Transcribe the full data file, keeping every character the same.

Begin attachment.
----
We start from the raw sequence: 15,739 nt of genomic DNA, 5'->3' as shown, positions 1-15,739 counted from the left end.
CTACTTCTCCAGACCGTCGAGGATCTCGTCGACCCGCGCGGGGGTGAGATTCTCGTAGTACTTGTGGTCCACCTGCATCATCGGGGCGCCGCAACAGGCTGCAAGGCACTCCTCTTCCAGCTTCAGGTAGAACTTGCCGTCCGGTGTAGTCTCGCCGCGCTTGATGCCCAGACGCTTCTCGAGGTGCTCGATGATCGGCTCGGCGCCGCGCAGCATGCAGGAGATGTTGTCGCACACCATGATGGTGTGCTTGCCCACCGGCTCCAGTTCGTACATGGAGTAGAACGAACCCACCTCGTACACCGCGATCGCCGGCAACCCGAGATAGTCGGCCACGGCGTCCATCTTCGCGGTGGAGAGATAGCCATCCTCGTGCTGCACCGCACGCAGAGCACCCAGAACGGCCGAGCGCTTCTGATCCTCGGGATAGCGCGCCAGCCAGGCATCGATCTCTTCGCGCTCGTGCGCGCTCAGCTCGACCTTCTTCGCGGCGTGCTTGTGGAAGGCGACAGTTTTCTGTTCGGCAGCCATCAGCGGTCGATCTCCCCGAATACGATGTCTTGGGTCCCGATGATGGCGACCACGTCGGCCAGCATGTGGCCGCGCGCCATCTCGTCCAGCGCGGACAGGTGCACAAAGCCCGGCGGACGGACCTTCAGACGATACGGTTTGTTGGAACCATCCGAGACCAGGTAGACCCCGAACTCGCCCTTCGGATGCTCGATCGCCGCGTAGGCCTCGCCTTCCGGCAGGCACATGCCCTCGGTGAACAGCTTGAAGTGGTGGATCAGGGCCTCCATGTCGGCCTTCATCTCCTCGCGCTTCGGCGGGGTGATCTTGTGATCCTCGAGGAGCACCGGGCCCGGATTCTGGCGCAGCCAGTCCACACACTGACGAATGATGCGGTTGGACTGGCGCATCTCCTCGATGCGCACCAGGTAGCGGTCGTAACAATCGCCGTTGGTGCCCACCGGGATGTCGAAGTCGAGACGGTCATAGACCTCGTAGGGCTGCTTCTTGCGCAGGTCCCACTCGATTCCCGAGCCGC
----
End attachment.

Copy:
We start from the raw sequence: 15,739 nt of genomic DNA, 5'->3' as shown, positions 1-15,739 counted from the left end.
CTACTTCTCCAGACCGTCGAGGATCTCGTCGACCCGCGCGGGGGTGAGATTCTCGTAGTACTTGTGGTCCACCTGCATCATCGGGGCGCCGCAACAGGCTGCAAGGCACTCCTCTTCCAGCTTCAGGTAGAACTTGCCGTCCGGTGTAGTCTCGCCGCGCTTGATGCCCAGACGCTTCTCGAGGTGCTCGATGATCGGCTCGGCGCCGCGCAGCATGCAGGAGATGTTGTCGCACACCATGATGGTGTGCTTGCCCACCGGCTCCAGTTCGTACATGGAGTAGAACGAACCCACCTCGTACACCGCGATCGCCGGCAACCCGAGATAGTCGGCCACGGCGTCCATCTTCGCGGTGGAGAGATAGCCATCCTCGTGCTGCACCGCACGCAGAGCACCCAGAACGGCCGAGCGCTTCTGATCCTCGGGATAGCGCGCCAGCCAGGCATCGATCTCTTCGCGCTCGTGCGCGCTCAGCTCGACCTTCTTCGCGGCGTGCTTGTGGAAGGCGACAGTTTTCTGTTCGGCAGCCATCAGCGGTCGATCTCCCCGAATACGATGTCTTGGGTCCCGATGATGGCGACCACGTCGGCCAGCATGTGGCCGCGCGCCATCTCGTCCAGCGCGGACAGGTGCACAAAGCCCGGCGGACGGACCTTCAGACGATACGGTTTGTTGGAACCATCCGAGACCAGGTAGACCCCGAACTCGCCCTTCGGATGCTCGATCGCCGCGTAGGCCTCGCCTTCCGGCAGGCACATGCCCTCGGTGAACAGCTTGAAGTGGTGGATCAGGGCCTCCATGTCGGCCTTCATCTCCTCGCGCTTCGGCGGGGTGATCTTGTGATCCTCGAGGAGCACCGGGCCCGGATTCTGGCGCAGCCAGTCCACACACTGACGAATGATGCGGTTGGACTGGCGCATCTCCTCGATGCGCACCAGGTAGCGGTCGTAACAATCGCCGTTGGTGCCCACCGGGATGTCGAAGTCGAGACGGTCATAGACCTCGTAGGGCTGCTTCTTGCGCAGGTCCCACTCGATTCCCGAGCCGC